Rogelio Vasquez Sentenced to 46 Months’ Incarceration

Anne-Liese Heinichen

Rogelio Vasquez, aka “James Harrison”, owner of PRB Logics Corporation, has been sentenced to 46 months in a federal prison after pleading guilty to trafficking in counterfeit military goods, trafficking in counterfeit goods, and wire fraud. In addition, Vasquez was ordered to pay $144,000 to the US Government in restitution fees.

On December 27, 2018, Vasquez pleaded guilty to knowingly supplying counterfeit parts to the US military including parts that were historically used in military applications including the B-1 Lancer Bomber aircraft. If the counterfeit ICs had been used in the B-1, they, “would have likely caused impairment of the combat operations, or other significant harm to a combat operation because a failure of the counterfeit ICs would impact the B-1’s operational capabilities.”

Between November 2015 and May 2016, Vasquez knowingly sold 82 counterfeit Xilinx ICs and 24 counterfeit Analog Devices ICs that had military applications totaling $91,580.00 to undercover agents. In a telephone conversation with agents, Vasquez assured undercover agents that his Chinese suppliers would “do a perfect job of re-marking the parts” and further offered to have his supplier provide photos for the military customer. In another conversation, Vasquez was informed that the counterfeit parts he was supplying were being procured for the B-1 Bomber by a top defense contractor. Vasquez assured the undercover agent that the parts would be remarked with a specific date code to meet the government’s requirement. The undercover agent knowingly provided Vasquez with a date code that was fake according to Xilinx; subsequent communications showed Vasquez instructing his Chinese supplier to mark the parts with that same non-existent date code.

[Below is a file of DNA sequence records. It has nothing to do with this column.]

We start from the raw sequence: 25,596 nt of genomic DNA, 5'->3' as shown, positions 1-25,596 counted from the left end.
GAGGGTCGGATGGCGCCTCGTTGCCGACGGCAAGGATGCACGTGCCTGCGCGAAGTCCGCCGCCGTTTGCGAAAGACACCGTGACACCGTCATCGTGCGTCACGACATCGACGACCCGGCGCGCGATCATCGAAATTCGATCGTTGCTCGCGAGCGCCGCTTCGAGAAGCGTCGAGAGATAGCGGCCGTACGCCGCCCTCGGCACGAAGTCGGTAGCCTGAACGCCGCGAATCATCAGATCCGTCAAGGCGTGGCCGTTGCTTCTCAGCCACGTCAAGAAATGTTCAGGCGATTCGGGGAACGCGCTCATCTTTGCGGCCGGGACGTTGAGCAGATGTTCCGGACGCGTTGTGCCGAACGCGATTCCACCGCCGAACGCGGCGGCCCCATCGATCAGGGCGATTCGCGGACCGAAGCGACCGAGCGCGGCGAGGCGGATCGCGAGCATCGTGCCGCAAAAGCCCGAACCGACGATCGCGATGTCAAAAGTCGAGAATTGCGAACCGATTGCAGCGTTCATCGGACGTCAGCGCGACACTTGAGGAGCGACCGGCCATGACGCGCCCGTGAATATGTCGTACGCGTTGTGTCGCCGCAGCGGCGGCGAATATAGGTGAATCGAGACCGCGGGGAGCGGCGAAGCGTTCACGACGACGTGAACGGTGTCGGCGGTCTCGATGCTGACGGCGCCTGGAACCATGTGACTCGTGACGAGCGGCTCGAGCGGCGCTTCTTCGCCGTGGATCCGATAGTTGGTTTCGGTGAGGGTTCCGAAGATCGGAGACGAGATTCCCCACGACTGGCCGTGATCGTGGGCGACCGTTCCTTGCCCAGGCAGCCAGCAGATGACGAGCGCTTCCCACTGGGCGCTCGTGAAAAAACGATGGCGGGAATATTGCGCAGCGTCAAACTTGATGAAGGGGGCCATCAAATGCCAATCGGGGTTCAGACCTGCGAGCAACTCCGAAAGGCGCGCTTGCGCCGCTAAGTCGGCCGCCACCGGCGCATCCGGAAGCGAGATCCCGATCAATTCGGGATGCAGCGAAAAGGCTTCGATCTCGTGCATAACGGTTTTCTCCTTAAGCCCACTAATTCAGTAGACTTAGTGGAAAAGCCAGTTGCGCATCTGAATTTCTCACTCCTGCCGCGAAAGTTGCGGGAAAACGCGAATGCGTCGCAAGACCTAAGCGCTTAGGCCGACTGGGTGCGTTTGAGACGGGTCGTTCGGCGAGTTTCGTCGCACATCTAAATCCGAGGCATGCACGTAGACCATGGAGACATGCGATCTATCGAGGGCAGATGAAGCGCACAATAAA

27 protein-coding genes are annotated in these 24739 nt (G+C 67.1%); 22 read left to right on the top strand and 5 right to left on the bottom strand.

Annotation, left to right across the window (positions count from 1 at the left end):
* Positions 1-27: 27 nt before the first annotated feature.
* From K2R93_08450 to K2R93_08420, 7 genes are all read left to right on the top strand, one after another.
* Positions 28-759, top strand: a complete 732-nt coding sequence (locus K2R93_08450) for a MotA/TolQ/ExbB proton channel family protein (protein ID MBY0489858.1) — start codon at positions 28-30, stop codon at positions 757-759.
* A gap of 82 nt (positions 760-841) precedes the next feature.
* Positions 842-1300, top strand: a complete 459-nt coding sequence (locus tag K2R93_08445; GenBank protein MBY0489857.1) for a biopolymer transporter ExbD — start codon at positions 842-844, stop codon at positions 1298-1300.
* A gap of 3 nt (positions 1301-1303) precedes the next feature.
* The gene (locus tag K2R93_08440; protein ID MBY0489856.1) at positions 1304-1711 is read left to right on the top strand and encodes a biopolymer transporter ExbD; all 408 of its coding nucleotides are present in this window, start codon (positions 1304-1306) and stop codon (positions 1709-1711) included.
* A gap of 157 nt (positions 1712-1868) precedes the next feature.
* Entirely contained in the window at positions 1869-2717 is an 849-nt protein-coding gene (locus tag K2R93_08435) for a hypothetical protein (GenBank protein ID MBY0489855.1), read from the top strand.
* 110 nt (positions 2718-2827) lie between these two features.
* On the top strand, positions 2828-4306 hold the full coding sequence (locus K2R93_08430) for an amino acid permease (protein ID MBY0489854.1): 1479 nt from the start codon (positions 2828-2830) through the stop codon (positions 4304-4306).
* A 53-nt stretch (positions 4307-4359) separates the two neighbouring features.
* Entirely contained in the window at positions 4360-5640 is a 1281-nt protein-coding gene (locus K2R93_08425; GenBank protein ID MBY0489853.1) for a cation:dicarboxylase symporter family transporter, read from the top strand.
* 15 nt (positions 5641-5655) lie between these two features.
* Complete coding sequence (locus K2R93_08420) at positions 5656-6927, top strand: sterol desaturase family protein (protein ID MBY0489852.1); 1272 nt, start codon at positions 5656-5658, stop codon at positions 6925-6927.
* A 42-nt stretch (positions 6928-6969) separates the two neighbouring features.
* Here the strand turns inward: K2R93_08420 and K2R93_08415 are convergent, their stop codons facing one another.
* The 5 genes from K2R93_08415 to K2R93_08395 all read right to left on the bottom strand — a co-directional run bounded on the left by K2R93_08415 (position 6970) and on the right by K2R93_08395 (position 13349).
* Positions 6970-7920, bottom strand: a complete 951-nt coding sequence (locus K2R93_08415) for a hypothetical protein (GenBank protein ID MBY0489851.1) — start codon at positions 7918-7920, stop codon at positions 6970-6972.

While operating as PRB Logics, Vasquez was previously reported by ERAI three times for suspect counterfeit product in 2011, 2012 and 2013 as well as for a past due invoice in late 2017. Vasquez has also been associated with several other companies that have been reported by ERAI and is thought to have used additional aliases not named in the indictment.

In a statement, Joseph Macias, Special Agent in Charge for U.S. Immigration and Customs Enforcement’s Homeland Security Investigations, Los Angeles said, “as this sentence makes clear, military procurement fraud is a serious crime that extends far beyond the financial losses to the DOD and U.S. taxpayers…this defendant committed a crime that seriously threatens the safety and readiness of our nation’s warfighters simply to line his own pockets. HSI will continue to aggressively target and investigate those who knowingly jeopardize our nation’s security or the welfare of those devoted to protecting it.”